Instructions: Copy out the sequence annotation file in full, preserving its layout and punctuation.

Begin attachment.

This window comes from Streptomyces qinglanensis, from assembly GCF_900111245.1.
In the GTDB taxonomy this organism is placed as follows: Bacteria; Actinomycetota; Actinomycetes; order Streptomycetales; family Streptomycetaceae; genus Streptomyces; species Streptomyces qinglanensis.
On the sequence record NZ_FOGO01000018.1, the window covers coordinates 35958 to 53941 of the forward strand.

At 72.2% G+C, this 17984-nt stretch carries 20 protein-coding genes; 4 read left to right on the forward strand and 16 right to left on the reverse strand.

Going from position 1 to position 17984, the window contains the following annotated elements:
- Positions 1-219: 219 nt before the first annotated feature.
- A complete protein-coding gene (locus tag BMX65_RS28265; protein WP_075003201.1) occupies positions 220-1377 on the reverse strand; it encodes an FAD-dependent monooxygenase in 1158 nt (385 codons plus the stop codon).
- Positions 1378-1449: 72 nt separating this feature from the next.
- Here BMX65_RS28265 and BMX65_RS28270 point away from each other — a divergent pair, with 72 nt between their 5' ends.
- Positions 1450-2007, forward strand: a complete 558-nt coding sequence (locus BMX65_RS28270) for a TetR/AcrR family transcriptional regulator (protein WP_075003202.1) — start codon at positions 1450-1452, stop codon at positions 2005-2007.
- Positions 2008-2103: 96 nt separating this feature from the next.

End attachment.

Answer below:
This window comes from Streptomyces qinglanensis, from assembly GCF_900111245.1.
In the GTDB taxonomy this organism is placed as follows: Bacteria; Actinomycetota; Actinomycetes; order Streptomycetales; family Streptomycetaceae; genus Streptomyces; species Streptomyces qinglanensis.
On the sequence record NZ_FOGO01000018.1, the window covers coordinates 35958 to 53941 of the forward strand.

At 72.2% G+C, this 17984-nt stretch carries 20 protein-coding genes; 4 read left to right on the forward strand and 16 right to left on the reverse strand.

Going from position 1 to position 17984, the window contains the following annotated elements:
- Positions 1-219: 219 nt before the first annotated feature.
- A complete protein-coding gene (locus tag BMX65_RS28265; protein WP_075003201.1) occupies positions 220-1377 on the reverse strand; it encodes an FAD-dependent monooxygenase in 1158 nt (385 codons plus the stop codon).
- Positions 1378-1449: 72 nt separating this feature from the next.
- Here BMX65_RS28265 and BMX65_RS28270 point away from each other — a divergent pair, with 72 nt between their 5' ends.
- Positions 1450-2007, forward strand: a complete 558-nt coding sequence (locus BMX65_RS28270) for a TetR/AcrR family transcriptional regulator (protein WP_075003202.1) — start codon at positions 1450-1452, stop codon at positions 2005-2007.
- Positions 2008-2103: 96 nt separating this feature from the next.